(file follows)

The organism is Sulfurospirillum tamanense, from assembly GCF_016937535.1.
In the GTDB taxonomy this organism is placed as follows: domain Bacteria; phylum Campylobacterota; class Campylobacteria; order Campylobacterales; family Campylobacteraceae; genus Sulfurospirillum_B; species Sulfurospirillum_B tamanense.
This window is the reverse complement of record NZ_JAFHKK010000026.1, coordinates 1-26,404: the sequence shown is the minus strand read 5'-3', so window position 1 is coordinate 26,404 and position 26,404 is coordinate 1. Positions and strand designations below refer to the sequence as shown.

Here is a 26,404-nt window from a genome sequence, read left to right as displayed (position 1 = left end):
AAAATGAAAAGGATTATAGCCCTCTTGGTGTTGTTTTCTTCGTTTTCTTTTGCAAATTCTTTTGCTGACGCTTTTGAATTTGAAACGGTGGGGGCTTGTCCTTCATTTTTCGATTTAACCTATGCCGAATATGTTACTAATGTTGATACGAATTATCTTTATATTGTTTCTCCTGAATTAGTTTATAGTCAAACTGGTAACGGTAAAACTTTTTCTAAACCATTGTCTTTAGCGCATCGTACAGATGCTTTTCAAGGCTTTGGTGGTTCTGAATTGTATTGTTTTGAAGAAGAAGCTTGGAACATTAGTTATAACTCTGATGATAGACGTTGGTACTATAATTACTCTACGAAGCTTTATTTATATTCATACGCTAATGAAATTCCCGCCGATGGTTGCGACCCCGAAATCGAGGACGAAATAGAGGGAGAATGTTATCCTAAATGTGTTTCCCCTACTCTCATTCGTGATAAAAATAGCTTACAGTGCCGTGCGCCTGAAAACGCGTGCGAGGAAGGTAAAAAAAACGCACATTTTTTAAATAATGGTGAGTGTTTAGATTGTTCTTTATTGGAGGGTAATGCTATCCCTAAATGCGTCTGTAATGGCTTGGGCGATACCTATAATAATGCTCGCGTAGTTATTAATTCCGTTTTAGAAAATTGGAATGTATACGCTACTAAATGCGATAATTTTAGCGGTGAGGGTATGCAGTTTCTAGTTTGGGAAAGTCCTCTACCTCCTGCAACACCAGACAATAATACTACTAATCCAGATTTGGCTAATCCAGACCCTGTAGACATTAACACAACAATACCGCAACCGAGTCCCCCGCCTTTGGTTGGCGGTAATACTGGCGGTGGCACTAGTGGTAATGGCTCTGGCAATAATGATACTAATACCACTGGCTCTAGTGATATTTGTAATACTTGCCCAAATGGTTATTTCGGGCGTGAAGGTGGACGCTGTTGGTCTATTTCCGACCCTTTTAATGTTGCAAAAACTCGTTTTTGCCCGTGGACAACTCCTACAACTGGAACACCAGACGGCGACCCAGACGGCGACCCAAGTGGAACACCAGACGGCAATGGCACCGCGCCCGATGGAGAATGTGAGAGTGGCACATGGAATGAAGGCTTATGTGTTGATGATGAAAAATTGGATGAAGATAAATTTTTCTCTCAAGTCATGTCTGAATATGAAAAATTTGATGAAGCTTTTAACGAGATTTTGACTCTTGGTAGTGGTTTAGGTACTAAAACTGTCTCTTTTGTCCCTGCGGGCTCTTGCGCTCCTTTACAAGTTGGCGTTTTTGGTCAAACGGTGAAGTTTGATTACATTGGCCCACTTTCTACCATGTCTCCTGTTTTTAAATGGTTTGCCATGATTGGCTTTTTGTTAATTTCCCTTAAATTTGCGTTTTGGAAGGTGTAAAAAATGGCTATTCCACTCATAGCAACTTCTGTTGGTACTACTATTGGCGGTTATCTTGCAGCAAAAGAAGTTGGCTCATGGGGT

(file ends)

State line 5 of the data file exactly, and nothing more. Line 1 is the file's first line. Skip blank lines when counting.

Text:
AAAATGAAAAGGATTATAGCCCTCTTGGTGTTGTTTTCTTCGTTTTCTTTTGCAAATTCTTTTGCTGACGCTTTTGAATTTGAAACGGTGGGGGCTTGTCCTTCATTTTTCGATTTAACCTATGCCGAATATGTTACTAATGTTGATACGAATTATCTTTATATTGTTTCTCCTGAATTAGTTTATAGTCAAACTGGTAACGGTAAAACTTTTTCTAAACCATTGTCTTTAGCGCATCGTACAGATGCTTTTCAAGGCTTTGGTGGTTCTGAATTGTATTGTTTTGAAGAAGAAGCTTGGAACATTAGTTATAACTCTGATGATAGACGTTGGTACTATAATTACTCTACGAAGCTTTATTTATATTCATACGCTAATGAAATTCCCGCCGATGGTTGCGACCCCGAAATCGAGGACGAAATAGAGGGAGAATGTTATCCTAAATGTGTTTCCCCTACTCTCATTCGTGATAAAAATAGCTTACAGTGCCGTGCGCCTGAAAACGCGTGCGAGGAAGGTAAAAAAAACGCACATTTTTTAAATAATGGTGAGTGTTTAGATTGTTCTTTATTGGAGGGTAATGCTATCCCTAAATGCGTCTGTAATGGCTTGGGCGATACCTATAATAATGCTCGCGTAGTTATTAATTCCGTTTTAGAAAATTGGAATGTATACGCTACTAAATGCGATAATTTTAGCGGTGAGGGTATGCAGTTTCTAGTTTGGGAAAGTCCTCTACCTCCTGCAACACCAGACAATAATACTACTAATCCAGATTTGGCTAATCCAGACCCTGTAGACATTAACACAACAATACCGCAACCGAGTCCCCCGCCTTTGGTTGGCGGTAATACTGGCGGTGGCACTAGTGGTAATGGCTCTGGCAATAATGATACTAATACCACTGGCTCTAGTGATATTTGTAATACTTGCCCAAATGGTTATTTCGGGCGTGAAGGTGGACGCTGTTGGTCTATTTCCGACCCTTTTAATGTTGCAAAAACTCGTTTTTGCCCGTGGACAACTCCTACAACTGGAACACCAGACGGCGACCCAGACGGCGACCCAAGTGGAACACCAGACGGCAATGGCACCGCGCCCGATGGAGAATGTGAGAGTGGCACATGGAATGAAGGCTTATGTGTTGATGATGAAAAATTGGATGAAGATAAATTTTTCTCTCAAGTCATGTCTGAATATGAAAAATTTGATGAAGCTTTTAACGAGATTTTGACTCTTGGTAGTGGTTTAGGTACTAAAACTGTCTCTTTTGTCCCTGCGGGCTCTTGCGCTCCTTTACAAGTTGGCGTTTTTGGTCAAACGGTGAAGTTTGATTACATTGGCCCACTTTCTACCATGTCTCCTGTTTTTAAATGGTTTGCCATGATTGGCTTTTTGTTAATTTCCCTTAAATTTGCGTTTTGGAAGGTGTAAAAAATGGCTATTCCACTCATAGCAACTTCTGTTGGTACTACTATTGGCGGTTATCTTGCAGCAAAAGAAGTTGGCTCATGGGGT